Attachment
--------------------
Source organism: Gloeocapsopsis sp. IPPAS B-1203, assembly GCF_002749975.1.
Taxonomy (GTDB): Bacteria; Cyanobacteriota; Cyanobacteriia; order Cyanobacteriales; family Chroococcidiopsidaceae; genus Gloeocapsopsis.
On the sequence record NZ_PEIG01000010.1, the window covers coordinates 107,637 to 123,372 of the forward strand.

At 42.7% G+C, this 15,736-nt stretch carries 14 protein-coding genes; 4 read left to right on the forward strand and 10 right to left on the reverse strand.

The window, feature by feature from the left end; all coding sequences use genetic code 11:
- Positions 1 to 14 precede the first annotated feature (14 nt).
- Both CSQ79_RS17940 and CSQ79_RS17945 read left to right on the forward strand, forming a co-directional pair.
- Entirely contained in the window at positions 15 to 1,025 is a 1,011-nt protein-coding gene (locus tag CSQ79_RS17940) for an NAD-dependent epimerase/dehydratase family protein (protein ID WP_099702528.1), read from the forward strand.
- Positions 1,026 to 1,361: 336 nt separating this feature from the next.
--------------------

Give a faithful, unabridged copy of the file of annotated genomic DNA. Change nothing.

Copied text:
Source organism: Gloeocapsopsis sp. IPPAS B-1203, assembly GCF_002749975.1.
Taxonomy (GTDB): Bacteria; Cyanobacteriota; Cyanobacteriia; order Cyanobacteriales; family Chroococcidiopsidaceae; genus Gloeocapsopsis.
On the sequence record NZ_PEIG01000010.1, the window covers coordinates 107,637 to 123,372 of the forward strand.

At 42.7% G+C, this 15,736-nt stretch carries 14 protein-coding genes; 4 read left to right on the forward strand and 10 right to left on the reverse strand.

The window, feature by feature from the left end; all coding sequences use genetic code 11:
- Positions 1 to 14 precede the first annotated feature (14 nt).
- Both CSQ79_RS17940 and CSQ79_RS17945 read left to right on the forward strand, forming a co-directional pair.
- Entirely contained in the window at positions 15 to 1,025 is a 1,011-nt protein-coding gene (locus tag CSQ79_RS17940) for an NAD-dependent epimerase/dehydratase family protein (protein ID WP_099702528.1), read from the forward strand.
- Positions 1,026 to 1,361: 336 nt separating this feature from the next.